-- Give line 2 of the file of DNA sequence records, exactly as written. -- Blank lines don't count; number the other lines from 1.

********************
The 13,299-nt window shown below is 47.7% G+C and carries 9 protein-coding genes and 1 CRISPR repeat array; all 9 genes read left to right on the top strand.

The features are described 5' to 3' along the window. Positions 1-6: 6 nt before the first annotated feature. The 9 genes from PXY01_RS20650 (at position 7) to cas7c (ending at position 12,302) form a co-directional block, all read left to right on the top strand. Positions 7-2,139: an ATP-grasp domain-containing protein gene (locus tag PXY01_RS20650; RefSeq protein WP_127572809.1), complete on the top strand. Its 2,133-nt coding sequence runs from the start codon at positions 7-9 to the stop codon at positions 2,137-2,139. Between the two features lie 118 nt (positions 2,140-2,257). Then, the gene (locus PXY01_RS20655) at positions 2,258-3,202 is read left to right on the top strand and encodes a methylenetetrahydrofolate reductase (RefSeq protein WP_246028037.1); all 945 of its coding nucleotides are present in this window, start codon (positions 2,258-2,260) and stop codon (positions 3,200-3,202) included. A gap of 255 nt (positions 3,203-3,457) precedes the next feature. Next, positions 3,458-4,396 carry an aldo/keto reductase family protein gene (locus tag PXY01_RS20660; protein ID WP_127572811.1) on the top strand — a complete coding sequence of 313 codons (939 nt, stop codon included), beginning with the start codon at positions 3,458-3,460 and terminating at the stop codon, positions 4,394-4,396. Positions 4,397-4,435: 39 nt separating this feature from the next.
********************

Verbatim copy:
The features are described 5' to 3' along the window. Positions 1-6: 6 nt before the first annotated feature. The 9 genes from PXY01_RS20650 (at position 7) to cas7c (ending at position 12,302) form a co-directional block, all read left to right on the top strand. Positions 7-2,139: an ATP-grasp domain-containing protein gene (locus tag PXY01_RS20650; RefSeq protein WP_127572809.1), complete on the top strand. Its 2,133-nt coding sequence runs from the start codon at positions 7-9 to the stop codon at positions 2,137-2,139. Between the two features lie 118 nt (positions 2,140-2,257). Then, the gene (locus PXY01_RS20655) at positions 2,258-3,202 is read left to right on the top strand and encodes a methylenetetrahydrofolate reductase (RefSeq protein WP_246028037.1); all 945 of its coding nucleotides are present in this window, start codon (positions 2,258-2,260) and stop codon (positions 3,200-3,202) included. A gap of 255 nt (positions 3,203-3,457) precedes the next feature. Next, positions 3,458-4,396 carry an aldo/keto reductase family protein gene (locus tag PXY01_RS20660; protein ID WP_127572811.1) on the top strand — a complete coding sequence of 313 codons (939 nt, stop codon included), beginning with the start codon at positions 3,458-3,460 and terminating at the stop codon, positions 4,394-4,396. Positions 4,397-4,435: 39 nt separating this feature from the next.